The following three sets of questionnaires are intended to help you become more aware of your creative patterns, to consider methods to continually stay creative, and to provide new approaches to all your creative endeavors.

Understanding Your Musical Past and Learning Your Creative Patterns

These questions are designed to help start the process of learning how you work. Learning your past is a great place to start because seeing what you have done in the past, or often think about, will help shape your actions and behaviors in your future creative endeavors.

  1. What is your relationship with music?
  2. When do you like to listen to music?
  3. What kind of sounds/music do you like to record?
  4. What musical instruments do you play or would you like to play? (Are you a musician or inspiring to be one?)
  5. What period of your life did music affect you the most? Why?
  6. Do you listen to music when you are having overwhelming feelings? (ex. anger, fear, happiness, depression, etc.)
  7. Do you do any physical activities when you listen to music?
  8. Do you find the process of recording music non-threatening or threatening? (i.e. Do you have any fear around recording?)
  9. Do you use music to relax?
  10. Do you use different kinds of music to help aid your recording and performing process?
  11. What do you do to help express yourself in a recording and performance? Do you have a sound? If not, do you feel having a sound is important? Why?
  12. Is music important to you? How many times a day do you listen to music?
  13. How often was music played in your home growing up? Was there any music performed by your family or just listening?
  14. What is your favorite style of recording or genre of music?
  15. Was one of your family members involved in recording music growing up? If so, did you participate with them?
  16. If you were active in music growing up, how does that make you feel towards music today?
  17. What kind of music did your family listen/play/record when you were growing up?
  18. Is there a type of music that comforts you? Have you ever looked into how it was recorded or performed? This there a common theme or message?
  19. Is there a style of recording that gives you an unsettling feeling? Or maybe a type of music?
  20. Do you have a set way of getting your music? Please explain (examples: a. record store b. download c. friends d. radio e. streaming), and where does that fall within your moral principles.
  21. Is there a style of recording out there that seems beneficial to your moods or own songwriting?
  22. Is there a sound that you love and crave to hear or experience? If so, what and why?
  23. What sound or piece of music would best represent your life?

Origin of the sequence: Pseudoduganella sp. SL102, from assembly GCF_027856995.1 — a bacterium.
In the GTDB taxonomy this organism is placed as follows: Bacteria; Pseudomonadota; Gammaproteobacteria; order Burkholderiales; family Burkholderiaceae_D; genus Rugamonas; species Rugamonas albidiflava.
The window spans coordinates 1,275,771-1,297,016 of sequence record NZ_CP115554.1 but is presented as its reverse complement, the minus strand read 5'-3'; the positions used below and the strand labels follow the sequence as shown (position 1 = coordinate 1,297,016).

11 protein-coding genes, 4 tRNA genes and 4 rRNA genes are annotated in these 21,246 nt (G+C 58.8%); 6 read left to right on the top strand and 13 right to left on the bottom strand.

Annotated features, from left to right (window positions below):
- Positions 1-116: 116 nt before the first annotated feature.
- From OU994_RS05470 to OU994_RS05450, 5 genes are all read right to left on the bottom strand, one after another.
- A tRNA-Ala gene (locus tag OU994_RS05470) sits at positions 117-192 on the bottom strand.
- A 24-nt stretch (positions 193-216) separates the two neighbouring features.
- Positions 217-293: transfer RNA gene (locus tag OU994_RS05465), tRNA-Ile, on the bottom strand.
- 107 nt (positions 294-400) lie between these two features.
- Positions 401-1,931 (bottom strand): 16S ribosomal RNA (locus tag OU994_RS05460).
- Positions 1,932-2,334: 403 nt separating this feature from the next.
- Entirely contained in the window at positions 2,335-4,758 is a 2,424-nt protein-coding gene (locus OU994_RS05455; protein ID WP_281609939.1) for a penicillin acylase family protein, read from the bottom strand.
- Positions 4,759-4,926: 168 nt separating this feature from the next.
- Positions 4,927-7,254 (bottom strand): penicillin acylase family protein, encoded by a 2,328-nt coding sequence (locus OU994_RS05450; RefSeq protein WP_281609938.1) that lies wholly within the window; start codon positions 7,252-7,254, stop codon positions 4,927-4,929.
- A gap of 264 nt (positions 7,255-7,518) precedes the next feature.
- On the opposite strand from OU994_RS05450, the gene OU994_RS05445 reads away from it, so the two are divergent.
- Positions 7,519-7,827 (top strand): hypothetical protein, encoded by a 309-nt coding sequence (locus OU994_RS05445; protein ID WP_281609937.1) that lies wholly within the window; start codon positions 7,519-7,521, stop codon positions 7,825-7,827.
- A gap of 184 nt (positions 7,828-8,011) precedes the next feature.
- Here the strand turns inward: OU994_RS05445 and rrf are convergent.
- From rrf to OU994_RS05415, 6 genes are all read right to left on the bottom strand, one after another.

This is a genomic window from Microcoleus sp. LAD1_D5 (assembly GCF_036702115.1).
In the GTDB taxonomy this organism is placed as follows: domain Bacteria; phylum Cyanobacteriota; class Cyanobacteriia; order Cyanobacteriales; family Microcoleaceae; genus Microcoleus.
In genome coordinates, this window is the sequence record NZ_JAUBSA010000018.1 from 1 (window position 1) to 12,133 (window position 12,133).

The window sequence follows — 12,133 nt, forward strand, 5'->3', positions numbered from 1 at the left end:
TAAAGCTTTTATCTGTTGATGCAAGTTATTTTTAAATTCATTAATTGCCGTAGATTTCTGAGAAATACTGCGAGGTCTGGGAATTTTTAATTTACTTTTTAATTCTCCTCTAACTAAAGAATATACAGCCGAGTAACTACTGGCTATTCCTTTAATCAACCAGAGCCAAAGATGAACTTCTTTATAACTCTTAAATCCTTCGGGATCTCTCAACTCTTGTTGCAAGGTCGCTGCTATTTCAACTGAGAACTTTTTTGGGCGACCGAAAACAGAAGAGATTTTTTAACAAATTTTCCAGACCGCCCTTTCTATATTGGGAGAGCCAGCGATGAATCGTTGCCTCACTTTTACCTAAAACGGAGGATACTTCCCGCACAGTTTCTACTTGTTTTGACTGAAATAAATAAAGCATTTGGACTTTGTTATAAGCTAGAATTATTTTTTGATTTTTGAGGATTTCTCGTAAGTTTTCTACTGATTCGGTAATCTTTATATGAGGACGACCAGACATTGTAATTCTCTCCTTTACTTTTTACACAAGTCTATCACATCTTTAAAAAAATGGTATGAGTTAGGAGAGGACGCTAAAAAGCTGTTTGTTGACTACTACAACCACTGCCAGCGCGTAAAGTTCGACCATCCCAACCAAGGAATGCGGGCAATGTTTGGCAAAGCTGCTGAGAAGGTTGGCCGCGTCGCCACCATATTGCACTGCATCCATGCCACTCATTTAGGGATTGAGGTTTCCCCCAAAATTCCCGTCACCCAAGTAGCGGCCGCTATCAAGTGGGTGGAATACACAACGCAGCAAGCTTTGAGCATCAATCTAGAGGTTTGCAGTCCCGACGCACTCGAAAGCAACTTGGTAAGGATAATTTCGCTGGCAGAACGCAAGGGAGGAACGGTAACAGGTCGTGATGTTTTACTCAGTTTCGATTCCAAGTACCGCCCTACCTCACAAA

How to Continually Stay Creatively Successful

Ask yourself these questions whenever you are feeling stuck in a creative project and repeat when necessary:

What is my part in the situation(s) and project at hand?

  1. Are my reactions and/or actions appropriate?
  2. What is my fantasy and reality of the situation?
  3. Am I understating or am I exaggerating?
  4. Is my stress justified? Am I stressing out the people I am working with?
  5. Am I making this a bigger problem then what it actually is?
  6. What is the worst thing that can happen? Has it happened? Can I fix it?
  7. Am I beating myself up over some choice I, or the artist made?
  8. Am I taking the project or myself too seriously?
  9. Am I putting other people down or their creativity down?
  10. Am I demanding too much from the project, myself and/or other people involved?
  11. Is this a need or a want?
  12. Am I overindulging in a behavior? Or is a behavior I am seeing affecting me?
  13. Do I want to be here or is it time for change? Can I finish this project? If so, how?
  14. Can I ground myself in reality?
  15. Am I sulking or living in action?
  16. Is my opinion being heard? If not, am I taking it out on the people involved in the project?
  17. Do I need a break?
  18. What is the solution and how can I achieve it?

A Modern Philosophy to Creating Music: “Simplicity is a Gateway to Complexity”

The following are 12 guidelines to create by: read these concepts when you are starting a new creation, group project, or when challenges arise in any creative tasks.

  1. Try not to be absolutely certain about your music.
  2. Try not to proceed to a new part in a piece of music by hiding mistakes in different parts of the music, because those mistakes will pop up eventually.
  3. Try not to discourage experimentation in music, because breakthroughs come from the unknown.
  4. Attempt to not use the word “NO” because it is a killer of creativity.
  5. When arguing over a creative idea, it is better to solve it by argument than by authority. A victory won by a place of power undermines the creative spirit and no one likes a know-it-all.
  6. Try not to take the authority of others too seriously because there is always a musician with more experience and information.
  7. Try not to use your experience and power to put down others’ music. This can blind you from the flaws and possibilities in your own techniques.
  8. Once a musician has arrived at a “belief”, that is when creativity has been killed and buried.
  9. Do your best to not judge and resent unorthodox music because every opinion currently accepted was at some point unusual.
  10. Find the good in heated debates than in passive agreement because intelligence and problem solving should be valued. Being passive does not solve issues: it just puts a Band-Aid on the problem.
  11. In the magical moments of music creation be as honest as you can be, even if the truth hurts. It is more inconvenient to hide it.
  12. Try to stay away from envy of success in others’ music. Those who live in a jealous state-of-mind could end up unhappy and blind to their own success.

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